Thanksgiving came and went in a flash. It’s always so odd how we think and plan and make lists and have dreams about rolling out pie dough…and then it’s all old news. I hope your day was relaxing and wonderful. Wasn’t the long weekend incredible? I took a photography class on Saturday, and we meandered around the Mission shooting murals, rusty cars, and cafes. I don’t often get the chance (or take the chance) to really slow down and notice the stray dandelions growing in the sidewalk cracks or the way a bike is leaned precariously against a red garage door. I noticed these things on Saturday. I came home knowing all about histograms, setting a custom white balance, and organizing photos in Lightroom. But more than that, I had an opportunity to spend the whole day slowing down and exploring alleys, graffiti, and community gardens. I went home feeling nourished.
We all focus so much on nourishing or feeding our bodies during Thanksgiving–but it’s important to think about what nourishes and keeps the rest of you going, too. What excites you, inspires you, makes you want to wake up in the early hours of the morning and hit “go?” Lately for me, it’s my photography, stunning books like A Year of Mornings, the way the afternoon light shines into my bedroom and how my dog Maddie knows exactly where to find it, knit hats, blogs like this and this and this, drops of eggnog in my coffee, routine, linen napkins.
So although Thanksgiving’s over and we’re replacing it with a new holiday…
maintaining that sense of slowness, curiosity, nourishment, and wonder is something I’m going to keep with me this season. And with that, I leave you a lovely recipe for gingery Hermit Bars. While I can’t guarantee they’ll light your inspirational fire and keep it stoked throughout the Christmas season, they will make you smile for at least one afternoon. That’s big around here lately.
The dough for these bars is extremely easy, and because of the molasses and the spices, it smells and tastes a bit like gingerbread–except more moist and buttery. They originated in New England and are best after being hidden away for a day or two (thus the name) so that the flavors have a chance to really develop. I’ll admit, I always have at least one pretty much right out of the oven and I think they’re just lovely that way, too. Pour yourself a cup of spiced orange tea or cider, cut a Hermit Bar, and draw up a list of what nourishes you lately. Then, keep it in your pocket through the hustle and bustle that awaits us all.
Adapted from: Martha Stewart Living
Brown Sugar Icing
Preheat oven to 350 F. Butter a 10-by-15 inch baking pan, and line the bottom with parchment paper. Butter the parchment, and set pan aside. Combine flour, baking powder, baking soda, ginger, cinnamon, nutmeg, cloves, and salt in a medium bowl; set aside.
In the bowl of an electric mixer fitted with the paddle attachment, cream butter on medium speed until smooth. Add sugar; beat until light and fluffy. Bean in egg, yolk, and molasses.
Add flour mixture; beat on low until just combined. Add 1/2 of the candied ginger and all of the raisins and beat to combine. Spread dough evenly into the prepared pan, and bake until firm to touch, 18-22 minutes, rotating pan halfway through. Remove from oven and cool in pan before icing.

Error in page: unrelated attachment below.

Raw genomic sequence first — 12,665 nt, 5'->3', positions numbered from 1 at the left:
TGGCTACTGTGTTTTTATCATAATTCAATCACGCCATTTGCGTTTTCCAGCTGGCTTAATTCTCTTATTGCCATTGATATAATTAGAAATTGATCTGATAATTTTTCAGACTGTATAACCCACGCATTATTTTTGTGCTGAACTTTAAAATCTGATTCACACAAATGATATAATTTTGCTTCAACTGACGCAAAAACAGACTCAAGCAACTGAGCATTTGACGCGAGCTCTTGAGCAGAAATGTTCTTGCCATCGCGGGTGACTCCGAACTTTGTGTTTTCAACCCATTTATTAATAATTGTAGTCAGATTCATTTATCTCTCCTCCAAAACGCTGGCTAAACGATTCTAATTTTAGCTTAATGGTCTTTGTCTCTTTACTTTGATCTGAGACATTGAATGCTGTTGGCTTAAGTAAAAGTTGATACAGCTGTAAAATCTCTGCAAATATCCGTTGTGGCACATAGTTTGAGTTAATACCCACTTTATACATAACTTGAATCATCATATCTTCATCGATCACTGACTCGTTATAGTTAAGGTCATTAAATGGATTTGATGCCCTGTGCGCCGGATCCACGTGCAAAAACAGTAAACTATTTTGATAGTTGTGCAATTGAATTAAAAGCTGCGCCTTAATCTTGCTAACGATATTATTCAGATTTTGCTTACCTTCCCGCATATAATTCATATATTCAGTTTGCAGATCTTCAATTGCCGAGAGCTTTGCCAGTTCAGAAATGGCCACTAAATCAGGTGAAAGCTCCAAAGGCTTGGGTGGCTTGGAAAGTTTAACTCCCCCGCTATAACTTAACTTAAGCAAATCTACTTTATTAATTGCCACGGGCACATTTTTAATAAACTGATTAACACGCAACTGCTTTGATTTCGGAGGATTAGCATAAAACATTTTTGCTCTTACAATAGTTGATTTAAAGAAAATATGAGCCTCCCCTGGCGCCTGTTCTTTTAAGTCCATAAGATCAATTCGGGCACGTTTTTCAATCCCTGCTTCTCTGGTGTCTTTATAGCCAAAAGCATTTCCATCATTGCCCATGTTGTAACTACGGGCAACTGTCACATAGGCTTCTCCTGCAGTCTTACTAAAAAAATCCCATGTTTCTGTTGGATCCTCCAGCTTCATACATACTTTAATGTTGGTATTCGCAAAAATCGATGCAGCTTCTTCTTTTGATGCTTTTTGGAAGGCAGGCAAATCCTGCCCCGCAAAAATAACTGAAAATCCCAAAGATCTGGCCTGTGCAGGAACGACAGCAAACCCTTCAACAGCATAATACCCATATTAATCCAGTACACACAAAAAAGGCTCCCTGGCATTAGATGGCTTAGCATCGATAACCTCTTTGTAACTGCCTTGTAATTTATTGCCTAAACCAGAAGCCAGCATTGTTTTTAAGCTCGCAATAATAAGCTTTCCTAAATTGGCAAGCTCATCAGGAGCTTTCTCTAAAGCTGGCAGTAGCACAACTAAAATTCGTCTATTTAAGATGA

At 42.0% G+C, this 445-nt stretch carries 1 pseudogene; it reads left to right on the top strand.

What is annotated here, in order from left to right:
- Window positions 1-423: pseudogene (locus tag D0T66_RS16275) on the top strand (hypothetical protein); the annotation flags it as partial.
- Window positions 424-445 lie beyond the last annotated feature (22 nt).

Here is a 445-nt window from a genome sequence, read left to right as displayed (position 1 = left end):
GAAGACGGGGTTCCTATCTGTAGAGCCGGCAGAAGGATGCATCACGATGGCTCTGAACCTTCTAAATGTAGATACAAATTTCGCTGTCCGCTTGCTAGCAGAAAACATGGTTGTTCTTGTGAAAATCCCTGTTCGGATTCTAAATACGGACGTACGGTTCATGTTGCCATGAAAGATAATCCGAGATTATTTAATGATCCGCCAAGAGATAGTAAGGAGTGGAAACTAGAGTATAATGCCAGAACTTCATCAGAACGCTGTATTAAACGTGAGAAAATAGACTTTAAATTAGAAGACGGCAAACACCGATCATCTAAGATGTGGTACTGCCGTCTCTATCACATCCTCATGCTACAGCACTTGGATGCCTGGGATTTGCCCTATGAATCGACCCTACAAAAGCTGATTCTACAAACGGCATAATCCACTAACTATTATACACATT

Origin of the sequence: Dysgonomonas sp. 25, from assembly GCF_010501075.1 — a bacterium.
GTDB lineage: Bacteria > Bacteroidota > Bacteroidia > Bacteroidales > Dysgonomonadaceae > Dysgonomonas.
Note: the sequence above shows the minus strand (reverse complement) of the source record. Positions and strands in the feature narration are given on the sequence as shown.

Make the icing: Combine brown sugar, milk, and butter in a medium saucepan. Stir over medium heat until the butter has dissolved. Remove from heat, and whisk in vanilla and confectioner’s sugar. If the icing’s too thick to drizzle, add a bit more milk. If too then, more confectioners sugar. Let cool slightly before using (but remember, you’re drizzling it, so don’t allow to harden).
Drizzle with icing, and then sprinkle remaining ginger on top of bars. Let stand until icing has set, then cut into squares and serve.
It turns out that returning from a sunny honeymoon to a rather rainy, dark stretch of Seattle fall hasn't been the easiest transition. Sam and I have been struggling a little to find our groove with work projects and even simple routines like cooking meals for one another and getting out of the easy daily ruts that can happen to us all. When we were traveling, we made some new vows to each other -- ways we can keep the fall and winter from feeling a bit gloomy, as tends to happen at a certain point living in the Pacific Northwest (for me, at least): from weekly wine tastings at our neighborhood wine shop to going on more lake walks. And I suppose that's one of the most energizing and invigorating parts about travel, isn't it? The opposite of the daily rut: the constant newness and discovery around every corner. One of my favorite small moments in Italy took place at a cafe in Naples when I accidentally ordered the wrong pastry and, instead, was brought this funny looking cousin of a croissant. We had a wonderfully sunny little table with strong cappuccino, and, disappointed by my lack of ordering prowess, I tried the ugly pastry only to discover my new favorite treat of all time (and the only one I can't pronounce): the sfogliatelle. I couldn't stop talking about this pastry, its thick flaky layers wrapped around a light, citrus-flecked sweet ricotta filling. It was like nothing I'd ever tried -- the perfect marriage of interesting textures and flavors. I became a woman obsessed. I began to see them displayed on every street corner; I researched their origin back at the hotel room, and started to look up recipes for how to recreate them at home. And the reason for the fascination was obviously that they were delicious. But even more: I'm so immersed in the food writing world that I rarely get a chance to discover a dish or a restaurant on my own without hearing tell of it first. And while a long way away from that Italian cafe, I had a similar feeling this week as I scanned the pages of Alice Medrich's new book, Flavor Flours, and baked up a loaf of her beautiful fall pumpkin loaf: Discovery, newness, delight!